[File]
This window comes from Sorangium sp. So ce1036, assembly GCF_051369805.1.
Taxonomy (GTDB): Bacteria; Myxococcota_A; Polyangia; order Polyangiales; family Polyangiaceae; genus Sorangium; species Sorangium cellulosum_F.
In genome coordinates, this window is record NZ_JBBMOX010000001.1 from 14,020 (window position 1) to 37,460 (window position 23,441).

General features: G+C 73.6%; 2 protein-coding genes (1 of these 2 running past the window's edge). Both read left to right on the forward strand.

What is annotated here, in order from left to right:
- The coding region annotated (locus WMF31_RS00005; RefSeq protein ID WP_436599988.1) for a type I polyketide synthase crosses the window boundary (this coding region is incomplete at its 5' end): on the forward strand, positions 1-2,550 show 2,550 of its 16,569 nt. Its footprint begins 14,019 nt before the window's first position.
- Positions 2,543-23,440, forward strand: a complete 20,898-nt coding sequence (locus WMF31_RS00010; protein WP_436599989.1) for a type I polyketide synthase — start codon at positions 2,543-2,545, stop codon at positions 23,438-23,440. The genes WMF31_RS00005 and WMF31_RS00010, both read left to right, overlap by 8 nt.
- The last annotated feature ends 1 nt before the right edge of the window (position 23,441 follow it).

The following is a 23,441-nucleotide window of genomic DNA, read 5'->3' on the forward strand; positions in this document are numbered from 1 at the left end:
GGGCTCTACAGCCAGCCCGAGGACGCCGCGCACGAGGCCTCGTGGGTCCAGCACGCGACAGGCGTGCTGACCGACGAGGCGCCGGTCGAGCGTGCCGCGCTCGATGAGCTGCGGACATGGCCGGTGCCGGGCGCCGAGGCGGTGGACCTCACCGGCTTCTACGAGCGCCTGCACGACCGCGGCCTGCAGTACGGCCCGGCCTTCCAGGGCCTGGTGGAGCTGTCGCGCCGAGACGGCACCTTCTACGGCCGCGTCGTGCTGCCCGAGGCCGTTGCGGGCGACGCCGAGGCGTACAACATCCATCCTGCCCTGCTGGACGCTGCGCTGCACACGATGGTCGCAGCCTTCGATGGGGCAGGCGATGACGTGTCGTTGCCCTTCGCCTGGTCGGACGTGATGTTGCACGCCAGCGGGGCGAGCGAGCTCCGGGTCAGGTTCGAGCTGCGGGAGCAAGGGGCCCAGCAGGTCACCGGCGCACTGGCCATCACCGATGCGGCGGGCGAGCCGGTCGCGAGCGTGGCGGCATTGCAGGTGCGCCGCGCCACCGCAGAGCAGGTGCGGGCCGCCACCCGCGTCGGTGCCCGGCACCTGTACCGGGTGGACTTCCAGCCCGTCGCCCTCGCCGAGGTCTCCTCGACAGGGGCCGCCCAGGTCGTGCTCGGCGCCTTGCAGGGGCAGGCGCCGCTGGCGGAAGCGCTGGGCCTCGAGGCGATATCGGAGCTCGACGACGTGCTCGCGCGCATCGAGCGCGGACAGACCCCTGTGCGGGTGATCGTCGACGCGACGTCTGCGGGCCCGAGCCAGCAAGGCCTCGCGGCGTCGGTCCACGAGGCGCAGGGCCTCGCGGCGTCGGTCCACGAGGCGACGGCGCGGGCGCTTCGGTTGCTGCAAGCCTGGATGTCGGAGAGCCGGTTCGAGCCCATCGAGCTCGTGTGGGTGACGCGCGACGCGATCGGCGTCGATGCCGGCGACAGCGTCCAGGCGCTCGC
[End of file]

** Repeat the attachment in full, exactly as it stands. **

This window comes from Sorangium sp. So ce1036, assembly GCF_051369805.1.
Taxonomy (GTDB): Bacteria; Myxococcota_A; Polyangia; order Polyangiales; family Polyangiaceae; genus Sorangium; species Sorangium cellulosum_F.
In genome coordinates, this window is record NZ_JBBMOX010000001.1 from 14,020 (window position 1) to 37,460 (window position 23,441).

General features: G+C 73.6%; 2 protein-coding genes (1 of these 2 running past the window's edge). Both read left to right on the forward strand.

What is annotated here, in order from left to right:
- The coding region annotated (locus WMF31_RS00005; RefSeq protein ID WP_436599988.1) for a type I polyketide synthase crosses the window boundary (this coding region is incomplete at its 5' end): on the forward strand, positions 1-2,550 show 2,550 of its 16,569 nt. Its footprint begins 14,019 nt before the window's first position.
- Positions 2,543-23,440, forward strand: a complete 20,898-nt coding sequence (locus WMF31_RS00010; protein WP_436599989.1) for a type I polyketide synthase — start codon at positions 2,543-2,545, stop codon at positions 23,438-23,440. The genes WMF31_RS00005 and WMF31_RS00010, both read left to right, overlap by 8 nt.
- The last annotated feature ends 1 nt before the right edge of the window (position 23,441 follow it).

The following is a 23,441-nucleotide window of genomic DNA, read 5'->3' on the forward strand; positions in this document are numbered from 1 at the left end:
GGGCTCTACAGCCAGCCCGAGGACGCCGCGCACGAGGCCTCGTGGGTCCAGCACGCGACAGGCGTGCTGACCGACGAGGCGCCGGTCGAGCGTGCCGCGCTCGATGAGCTGCGGACATGGCCGGTGCCGGGCGCCGAGGCGGTGGACCTCACCGGCTTCTACGAGCGCCTGCACGACCGCGGCCTGCAGTACGGCCCGGCCTTCCAGGGCCTGGTGGAGCTGTCGCGCCGAGACGGCACCTTCTACGGCCGCGTCGTGCTGCCCGAGGCCGTTGCGGGCGACGCCGAGGCGTACAACATCCATCCTGCCCTGCTGGACGCTGCGCTGCACACGATGGTCGCAGCCTTCGATGGGGCAGGCGATGACGTGTCGTTGCCCTTCGCCTGGTCGGACGTGATGTTGCACGCCAGCGGGGCGAGCGAGCTCCGGGTCAGGTTCGAGCTGCGGGAGCAAGGGGCCCAGCAGGTCACCGGCGCACTGGCCATCACCGATGCGGCGGGCGAGCCGGTCGCGAGCGTGGCGGCATTGCAGGTGCGCCGCGCCACCGCAGAGCAGGTGCGGGCCGCCACCCGCGTCGGTGCCCGGCACCTGTACCGGGTGGACTTCCAGCCCGTCGCCCTCGCCGAGGTCTCCTCGACAGGGGCCGCCCAGGTCGTGCTCGGCGCCTTGCAGGGGCAGGCGCCGCTGGCGGAAGCGCTGGGCCTCGAGGCGATATCGGAGCTCGACGACGTGCTCGCGCGCATCGAGCGCGGACAGACCCCTGTGCGGGTGATCGTCGACGCGACGTCTGCGGGCCCGAGCCAGCAAGGCCTCGCGGCGTCGGTCCACGAGGCGCAGGGCCTCGCGGCGTCGGTCCACGAGGCGACGGCGCGGGCGCTTCGGTTGCTGCAAGCCTGGATGTCGGAGAGCCGGTTCGAGCCCATCGAGCTCGTGTGGGTGACGCGCGACGCGATCGGCGTCGATGCCGGCGACAGCGTCCAGGCGCTCGC